Urine Crystals
6. Sulfa Crystals:
These are flat needles, sheaves of small needles or as spheroids. Often brown in color. The presence of sulfanomide crystals usually indicates administration of the drug and not necessarily a pathological condition.
Urine Crystals
7. Indinavir Crystals :
Indinavir crystals can be observed readily in the urine sediment with the use of routine light microscopy. Approximately 20% of an oral indinavir dose is excreted in the urine during the ensuing 8 hours, half as the intact indinavir molecule and half as one or more of its seven known metabolites (three metabolites are closely related structurally to the parent compound).
Urine Crystals

Crystals in the acidic urine :

Name of crystals          pH        Shape  Color 
Sodium urate       acidic (<acidic)amorphousAmorphous, or large granules
Uric acidacidic <5.5rhombic, four-sided flat platesyellow-brown
Amorphous uratesacidic >5.5amorphous or sand like Microscopically  yellow-brown and occurs in clumps
Calcium oxalate acidic or alkaline  enveloped shaped, dumbbell-shapedThe colorless octahedral envelope or two pyramids joined at the base.
CystineacidichexagonalColorless
Cholesterol acidic rectangular, notched platesColorless
Tyrosineacid/neutralneedles shape form clumps or rosettesColorless to yellow, needles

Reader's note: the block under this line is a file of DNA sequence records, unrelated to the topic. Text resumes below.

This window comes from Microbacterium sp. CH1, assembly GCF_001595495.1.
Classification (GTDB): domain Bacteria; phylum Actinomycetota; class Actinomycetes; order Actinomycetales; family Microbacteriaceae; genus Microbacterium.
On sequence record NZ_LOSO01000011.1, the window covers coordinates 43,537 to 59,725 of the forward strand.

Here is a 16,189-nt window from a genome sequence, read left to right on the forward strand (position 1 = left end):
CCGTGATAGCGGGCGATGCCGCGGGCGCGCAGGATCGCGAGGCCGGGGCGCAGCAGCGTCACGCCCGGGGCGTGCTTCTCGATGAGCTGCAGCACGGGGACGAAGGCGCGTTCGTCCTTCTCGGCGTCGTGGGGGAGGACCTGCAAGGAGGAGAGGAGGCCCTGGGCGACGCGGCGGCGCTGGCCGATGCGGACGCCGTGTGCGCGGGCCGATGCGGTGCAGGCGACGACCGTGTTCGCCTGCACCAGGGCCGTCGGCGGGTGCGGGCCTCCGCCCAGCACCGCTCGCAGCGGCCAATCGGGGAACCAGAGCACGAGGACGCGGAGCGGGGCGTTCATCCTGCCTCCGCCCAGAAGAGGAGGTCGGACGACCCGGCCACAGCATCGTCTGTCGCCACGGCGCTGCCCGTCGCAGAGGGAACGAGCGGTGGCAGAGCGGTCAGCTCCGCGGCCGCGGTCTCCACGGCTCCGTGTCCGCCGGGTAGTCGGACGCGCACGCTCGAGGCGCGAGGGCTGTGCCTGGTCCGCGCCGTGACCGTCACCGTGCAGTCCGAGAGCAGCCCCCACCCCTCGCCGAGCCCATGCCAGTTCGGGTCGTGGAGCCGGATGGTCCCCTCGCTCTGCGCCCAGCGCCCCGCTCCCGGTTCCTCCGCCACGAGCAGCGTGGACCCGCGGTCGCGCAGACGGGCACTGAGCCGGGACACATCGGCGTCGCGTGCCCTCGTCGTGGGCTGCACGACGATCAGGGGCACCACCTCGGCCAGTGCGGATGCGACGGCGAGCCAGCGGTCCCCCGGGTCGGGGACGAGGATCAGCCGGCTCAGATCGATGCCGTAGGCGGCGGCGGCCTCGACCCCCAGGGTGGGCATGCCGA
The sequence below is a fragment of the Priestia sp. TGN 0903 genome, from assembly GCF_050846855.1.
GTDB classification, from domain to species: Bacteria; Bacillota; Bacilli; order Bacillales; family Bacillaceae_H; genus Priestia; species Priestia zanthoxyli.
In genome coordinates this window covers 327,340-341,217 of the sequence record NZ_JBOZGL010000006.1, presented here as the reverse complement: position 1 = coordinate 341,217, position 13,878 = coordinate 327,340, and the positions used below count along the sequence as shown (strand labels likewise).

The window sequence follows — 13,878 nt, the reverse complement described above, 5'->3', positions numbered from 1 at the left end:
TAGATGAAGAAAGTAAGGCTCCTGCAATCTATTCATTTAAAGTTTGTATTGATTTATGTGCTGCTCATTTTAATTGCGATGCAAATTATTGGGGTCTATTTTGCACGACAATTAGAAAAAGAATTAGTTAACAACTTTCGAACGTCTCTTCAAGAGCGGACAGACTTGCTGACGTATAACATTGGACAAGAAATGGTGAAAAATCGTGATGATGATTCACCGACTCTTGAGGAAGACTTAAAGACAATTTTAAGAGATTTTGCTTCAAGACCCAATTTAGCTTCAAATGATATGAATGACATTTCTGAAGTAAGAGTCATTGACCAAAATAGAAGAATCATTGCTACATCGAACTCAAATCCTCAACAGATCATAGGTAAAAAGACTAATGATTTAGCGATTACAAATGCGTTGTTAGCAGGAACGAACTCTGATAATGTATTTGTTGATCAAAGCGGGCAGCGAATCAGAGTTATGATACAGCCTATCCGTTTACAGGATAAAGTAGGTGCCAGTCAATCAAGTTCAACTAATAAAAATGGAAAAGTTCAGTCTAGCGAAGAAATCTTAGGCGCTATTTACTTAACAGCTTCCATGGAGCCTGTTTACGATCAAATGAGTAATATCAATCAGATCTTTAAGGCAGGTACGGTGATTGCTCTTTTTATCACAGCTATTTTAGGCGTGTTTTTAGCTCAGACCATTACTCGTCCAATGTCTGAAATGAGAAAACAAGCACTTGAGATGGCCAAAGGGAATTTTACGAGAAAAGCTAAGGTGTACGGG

Leucine acidic /neutralspheres with a concentric circle or  radial striationsyellow-brown
Bilirubin acidclumped  needles or granularyellow color
Sulphonamideacid/neutralRosette form, needle, colorless to yellow-brown
Ampicillinacid/neutralin needles formcolorless
Radiographic dyeacidlike cholesterolcolorless

Crystals in alkaline urine :

Name of crystals pH       Color and shape 
Amorphous phosphates           Alkaline       Granular 
Triple phosphates Alkaline Colorless and prism-shaped like a coffin lid
Calcium phosphate AlkalineColorless, flat rectangular plates or thin prisms often in rosettes
Calcium CarbonateAlkaline Small, colorless with a dumbbell  or spherical shape, may occur in clumps and resemble amorphous material
Ammonium biurateAlkaline Yellow-brown color, thorny apples

Pathophysiology

  1. There may be well-defined crystals or amorphous material in the urine sediment.
  2. The presence of crystals in the urine is called Crystalluria.
  3. When urine left at room temperature or refrigerated then urine becomes cloudy because of precipitation of crystals or amorphous material.
  4. These crystals are important in case of kidney stones.
  5. The stone formation may be without crystals in the urine or crystalluria may be without stone formation.
  6. Some of the crystals indicate some metabolic disorders like cystinuria or sulfa drug.
  7. Crystals are seen mostly in the concentrated urine.
  8. Crystals are divided into :
    1. Normal  or abnormal
    2. In alkaline or acidic urine.
    3. Crystals found due to medication.
  9. Crystals found in acidic urine has pH of <6.5 and in alkaline urine pH is >7.0.